Revision Notes for Chemical Science: Hofmann Bromamide Degradation! (Download PDF)

By Renuka Miglani|Updated : December 20th, 2021

Hello Aspirants,

Are you looking for some short and reliable notes during your CSIR-NET preparations? Then, you have come to a perfect place!

Candidates preparing for their CSIR NET exam might need to get some short study notes and strategies to apply while preparing for the key exam of their life. At this point, We at Byjus Exam Prep come up with short notes on the Hofmann Bromamide Degradation, which comes under the Organic Chemistry section of the Chemical Science syllabus. 

Our experienced subject matter experts have meticulously designed this set of short notes on the Hofmann Bromamide Degradation to give you the most standard set of study materials to be focused upon. In this cut-throat competitive world, students need to prepare themselves with the best study materials to help them learn and for their future. So, here we are offering the best study notes that are reliable and can be used by the students during their preparations for the upcoming CSIR-NET 2021-22 exam.

Hofmann Bromamide Degradation (Download PDF)

Hofmann Bromamide degradation is also known as Hofmann degradation or Hofmann rearrangement. It is different from the Hofmann elimination reaction. This is the organic reaction in which amide is treated with bromine in an aqueous or ethanolic solution of sodium hydroxide to give primary amine. 

In this reaction, the amide is degraded to a primary amine. Thus, this reaction is used to form primary Amines. An important characteristic of this reaction is that amine with one carbon less than those present in amide is formed.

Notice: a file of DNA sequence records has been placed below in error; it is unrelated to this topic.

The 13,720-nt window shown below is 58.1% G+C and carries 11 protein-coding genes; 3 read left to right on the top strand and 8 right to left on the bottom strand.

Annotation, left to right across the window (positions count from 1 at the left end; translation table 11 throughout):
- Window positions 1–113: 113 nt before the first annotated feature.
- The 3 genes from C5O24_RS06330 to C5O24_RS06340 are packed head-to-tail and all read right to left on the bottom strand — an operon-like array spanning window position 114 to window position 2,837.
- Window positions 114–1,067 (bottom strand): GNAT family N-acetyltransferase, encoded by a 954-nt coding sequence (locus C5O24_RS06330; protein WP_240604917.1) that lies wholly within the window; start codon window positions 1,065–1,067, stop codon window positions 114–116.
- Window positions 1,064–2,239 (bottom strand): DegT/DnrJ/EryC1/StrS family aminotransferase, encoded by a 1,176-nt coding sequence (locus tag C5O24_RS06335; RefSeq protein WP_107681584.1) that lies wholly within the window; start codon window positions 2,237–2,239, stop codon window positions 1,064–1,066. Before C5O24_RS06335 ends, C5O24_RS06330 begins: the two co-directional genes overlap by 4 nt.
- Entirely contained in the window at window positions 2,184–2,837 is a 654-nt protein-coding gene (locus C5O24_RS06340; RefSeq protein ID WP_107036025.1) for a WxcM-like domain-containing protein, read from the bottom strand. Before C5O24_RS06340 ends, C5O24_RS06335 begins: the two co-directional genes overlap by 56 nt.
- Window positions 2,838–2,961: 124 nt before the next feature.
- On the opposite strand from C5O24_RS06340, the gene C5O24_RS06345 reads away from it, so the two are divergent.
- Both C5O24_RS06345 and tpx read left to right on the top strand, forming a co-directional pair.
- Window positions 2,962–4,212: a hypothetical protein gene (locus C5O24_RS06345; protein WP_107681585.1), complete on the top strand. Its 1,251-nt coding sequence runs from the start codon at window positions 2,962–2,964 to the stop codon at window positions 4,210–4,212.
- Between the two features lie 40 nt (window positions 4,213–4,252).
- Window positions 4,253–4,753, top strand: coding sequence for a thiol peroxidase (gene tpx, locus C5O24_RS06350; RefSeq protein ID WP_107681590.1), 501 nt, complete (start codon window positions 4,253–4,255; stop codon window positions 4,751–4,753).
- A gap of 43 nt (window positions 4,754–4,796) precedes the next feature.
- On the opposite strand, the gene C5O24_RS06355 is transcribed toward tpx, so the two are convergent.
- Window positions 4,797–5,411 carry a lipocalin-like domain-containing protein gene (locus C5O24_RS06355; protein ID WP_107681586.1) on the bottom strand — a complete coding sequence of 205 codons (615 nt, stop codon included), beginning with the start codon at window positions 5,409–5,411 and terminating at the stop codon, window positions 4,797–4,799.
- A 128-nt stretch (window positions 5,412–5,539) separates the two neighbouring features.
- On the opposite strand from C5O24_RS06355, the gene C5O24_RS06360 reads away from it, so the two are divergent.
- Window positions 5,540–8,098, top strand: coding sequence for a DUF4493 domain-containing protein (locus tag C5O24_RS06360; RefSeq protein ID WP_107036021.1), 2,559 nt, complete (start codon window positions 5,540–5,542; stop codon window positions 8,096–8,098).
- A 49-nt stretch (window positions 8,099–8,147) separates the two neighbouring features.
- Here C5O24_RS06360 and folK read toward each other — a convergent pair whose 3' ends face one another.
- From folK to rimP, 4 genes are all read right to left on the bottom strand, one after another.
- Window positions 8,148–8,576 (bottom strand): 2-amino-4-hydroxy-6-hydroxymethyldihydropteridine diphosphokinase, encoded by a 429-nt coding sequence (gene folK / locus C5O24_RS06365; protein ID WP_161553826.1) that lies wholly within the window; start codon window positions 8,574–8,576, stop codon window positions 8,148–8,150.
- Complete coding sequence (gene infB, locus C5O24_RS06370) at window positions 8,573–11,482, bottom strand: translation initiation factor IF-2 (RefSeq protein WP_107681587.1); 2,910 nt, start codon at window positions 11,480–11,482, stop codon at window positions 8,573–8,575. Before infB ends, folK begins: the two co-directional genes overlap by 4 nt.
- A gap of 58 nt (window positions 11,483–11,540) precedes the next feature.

This reaction undergoes molecular rearrangement that involves the migration of an alkyl or aryl group from the carbonyl carbon to the adjacent nitrogen atom.

In this reaction, halogen is used – Bromine (Br2) or Chlorine (Cl2)

The medium used is a strongly basic (NaOH or KOH) aqueous medium.

General Reaction - 


Reaction Mechanism - 

Step 1: Base attacks amide deprotonating it and generating anion.

Step 2: Anion reacts with Br2​ forming bromoamide.

Step 3: Deprotonation of bromoamide occurs forming bromoamide anion which undergoes rearrangement forming isocyanate.

Step 4: Isocyanate forms carbamic acid by the addition of H2​O molecules.

Step 5: Decarboxylation of carbamic acid occurs forming primary amine.


Example -


Mechanism of this Reaction -



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